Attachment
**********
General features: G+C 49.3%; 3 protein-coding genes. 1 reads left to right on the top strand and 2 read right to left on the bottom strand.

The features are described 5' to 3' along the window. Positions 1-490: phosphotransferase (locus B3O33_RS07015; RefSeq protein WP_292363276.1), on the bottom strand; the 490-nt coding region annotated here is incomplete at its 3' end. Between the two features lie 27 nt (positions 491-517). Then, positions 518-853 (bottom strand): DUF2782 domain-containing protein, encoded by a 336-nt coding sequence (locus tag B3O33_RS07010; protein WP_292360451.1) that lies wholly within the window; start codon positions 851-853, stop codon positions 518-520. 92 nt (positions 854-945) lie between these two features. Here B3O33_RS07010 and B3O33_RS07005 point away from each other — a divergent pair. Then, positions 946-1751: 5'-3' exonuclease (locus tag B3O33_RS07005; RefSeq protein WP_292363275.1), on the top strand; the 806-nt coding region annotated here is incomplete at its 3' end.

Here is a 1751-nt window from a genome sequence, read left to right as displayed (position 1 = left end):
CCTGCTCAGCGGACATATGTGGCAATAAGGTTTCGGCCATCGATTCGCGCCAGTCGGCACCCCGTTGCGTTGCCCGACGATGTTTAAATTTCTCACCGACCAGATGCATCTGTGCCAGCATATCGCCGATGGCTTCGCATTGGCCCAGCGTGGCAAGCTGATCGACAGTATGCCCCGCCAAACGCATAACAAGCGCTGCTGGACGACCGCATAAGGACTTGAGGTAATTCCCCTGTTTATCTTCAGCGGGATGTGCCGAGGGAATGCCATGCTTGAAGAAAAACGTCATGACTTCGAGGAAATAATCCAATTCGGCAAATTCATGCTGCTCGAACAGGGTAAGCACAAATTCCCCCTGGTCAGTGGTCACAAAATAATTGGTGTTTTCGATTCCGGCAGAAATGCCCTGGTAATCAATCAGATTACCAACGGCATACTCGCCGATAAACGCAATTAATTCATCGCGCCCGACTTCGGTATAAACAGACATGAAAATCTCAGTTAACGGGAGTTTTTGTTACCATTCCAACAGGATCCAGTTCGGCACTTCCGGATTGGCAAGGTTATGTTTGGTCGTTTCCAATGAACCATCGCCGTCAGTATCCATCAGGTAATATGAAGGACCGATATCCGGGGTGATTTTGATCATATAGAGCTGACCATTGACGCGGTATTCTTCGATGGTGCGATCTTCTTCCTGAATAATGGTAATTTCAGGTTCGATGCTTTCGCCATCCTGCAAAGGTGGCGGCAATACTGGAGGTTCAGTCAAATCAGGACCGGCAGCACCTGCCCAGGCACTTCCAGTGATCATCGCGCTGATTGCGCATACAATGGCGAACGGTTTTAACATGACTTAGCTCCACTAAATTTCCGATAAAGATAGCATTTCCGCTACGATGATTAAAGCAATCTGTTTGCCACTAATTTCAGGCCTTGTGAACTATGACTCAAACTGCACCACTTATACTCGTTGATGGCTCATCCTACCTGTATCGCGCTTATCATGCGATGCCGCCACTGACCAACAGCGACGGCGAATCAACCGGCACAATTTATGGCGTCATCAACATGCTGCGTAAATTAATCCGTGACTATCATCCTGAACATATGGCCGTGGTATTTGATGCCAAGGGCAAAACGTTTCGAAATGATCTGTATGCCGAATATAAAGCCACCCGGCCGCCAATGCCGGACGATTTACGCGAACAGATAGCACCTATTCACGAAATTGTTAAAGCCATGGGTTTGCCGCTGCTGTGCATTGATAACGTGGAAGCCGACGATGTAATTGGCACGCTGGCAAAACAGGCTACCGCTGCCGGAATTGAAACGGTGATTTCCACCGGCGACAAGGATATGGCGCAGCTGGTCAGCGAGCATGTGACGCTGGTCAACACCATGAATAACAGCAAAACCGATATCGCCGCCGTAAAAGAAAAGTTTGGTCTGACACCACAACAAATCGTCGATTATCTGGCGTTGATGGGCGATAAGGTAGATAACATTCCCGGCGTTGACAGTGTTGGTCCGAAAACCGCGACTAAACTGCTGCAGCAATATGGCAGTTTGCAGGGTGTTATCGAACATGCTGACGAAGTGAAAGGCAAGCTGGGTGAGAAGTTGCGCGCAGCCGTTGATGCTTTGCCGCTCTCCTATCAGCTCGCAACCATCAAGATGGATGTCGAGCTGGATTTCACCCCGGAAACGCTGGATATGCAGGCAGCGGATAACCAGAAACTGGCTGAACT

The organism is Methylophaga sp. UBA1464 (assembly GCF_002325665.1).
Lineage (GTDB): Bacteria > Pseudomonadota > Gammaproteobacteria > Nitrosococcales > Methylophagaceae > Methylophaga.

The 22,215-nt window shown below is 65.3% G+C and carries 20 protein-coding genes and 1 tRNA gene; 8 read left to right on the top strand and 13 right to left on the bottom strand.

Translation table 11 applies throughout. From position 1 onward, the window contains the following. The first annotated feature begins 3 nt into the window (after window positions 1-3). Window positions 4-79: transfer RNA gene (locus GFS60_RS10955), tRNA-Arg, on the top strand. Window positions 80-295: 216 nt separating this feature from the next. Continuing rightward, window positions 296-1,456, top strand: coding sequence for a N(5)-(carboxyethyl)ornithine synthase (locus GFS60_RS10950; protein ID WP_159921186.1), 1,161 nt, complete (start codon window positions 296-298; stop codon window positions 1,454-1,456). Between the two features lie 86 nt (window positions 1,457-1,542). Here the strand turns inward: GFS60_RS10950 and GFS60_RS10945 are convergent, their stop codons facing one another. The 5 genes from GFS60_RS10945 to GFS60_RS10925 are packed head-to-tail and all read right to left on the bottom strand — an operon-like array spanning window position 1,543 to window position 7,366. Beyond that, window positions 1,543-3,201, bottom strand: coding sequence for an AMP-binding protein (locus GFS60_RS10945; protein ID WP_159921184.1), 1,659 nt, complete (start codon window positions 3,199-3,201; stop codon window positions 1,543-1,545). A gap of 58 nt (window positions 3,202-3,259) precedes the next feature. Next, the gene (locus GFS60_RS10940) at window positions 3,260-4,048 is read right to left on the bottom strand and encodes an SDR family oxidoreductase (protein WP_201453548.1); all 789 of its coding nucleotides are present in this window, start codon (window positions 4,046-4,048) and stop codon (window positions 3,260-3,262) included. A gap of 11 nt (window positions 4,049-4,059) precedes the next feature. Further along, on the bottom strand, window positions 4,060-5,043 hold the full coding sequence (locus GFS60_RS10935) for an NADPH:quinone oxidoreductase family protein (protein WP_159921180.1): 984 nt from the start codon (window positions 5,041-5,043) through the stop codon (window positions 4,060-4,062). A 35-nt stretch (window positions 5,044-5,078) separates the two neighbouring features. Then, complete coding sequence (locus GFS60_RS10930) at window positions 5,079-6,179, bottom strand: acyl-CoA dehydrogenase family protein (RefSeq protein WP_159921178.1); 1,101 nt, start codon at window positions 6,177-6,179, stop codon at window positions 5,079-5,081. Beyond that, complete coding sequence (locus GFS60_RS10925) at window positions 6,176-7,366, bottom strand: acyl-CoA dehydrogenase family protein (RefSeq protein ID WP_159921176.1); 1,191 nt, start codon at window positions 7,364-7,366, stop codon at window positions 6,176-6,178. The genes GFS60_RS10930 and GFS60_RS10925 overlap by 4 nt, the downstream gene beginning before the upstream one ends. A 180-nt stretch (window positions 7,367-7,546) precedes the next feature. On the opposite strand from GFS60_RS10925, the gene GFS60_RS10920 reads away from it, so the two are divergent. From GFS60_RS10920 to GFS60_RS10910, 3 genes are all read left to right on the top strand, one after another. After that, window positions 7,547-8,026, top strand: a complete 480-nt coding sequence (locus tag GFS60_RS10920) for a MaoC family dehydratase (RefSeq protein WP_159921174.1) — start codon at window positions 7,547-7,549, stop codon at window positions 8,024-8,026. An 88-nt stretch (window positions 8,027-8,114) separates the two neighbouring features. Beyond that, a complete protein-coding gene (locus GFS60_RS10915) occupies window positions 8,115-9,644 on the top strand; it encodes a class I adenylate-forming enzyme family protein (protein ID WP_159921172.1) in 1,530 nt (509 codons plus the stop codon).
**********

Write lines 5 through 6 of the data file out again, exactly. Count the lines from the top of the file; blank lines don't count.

The organism is Methylophaga sp. UBA1464 (assembly GCF_002325665.1).
Lineage (GTDB): Bacteria > Pseudomonadota > Gammaproteobacteria > Nitrosococcales > Methylophagaceae > Methylophaga.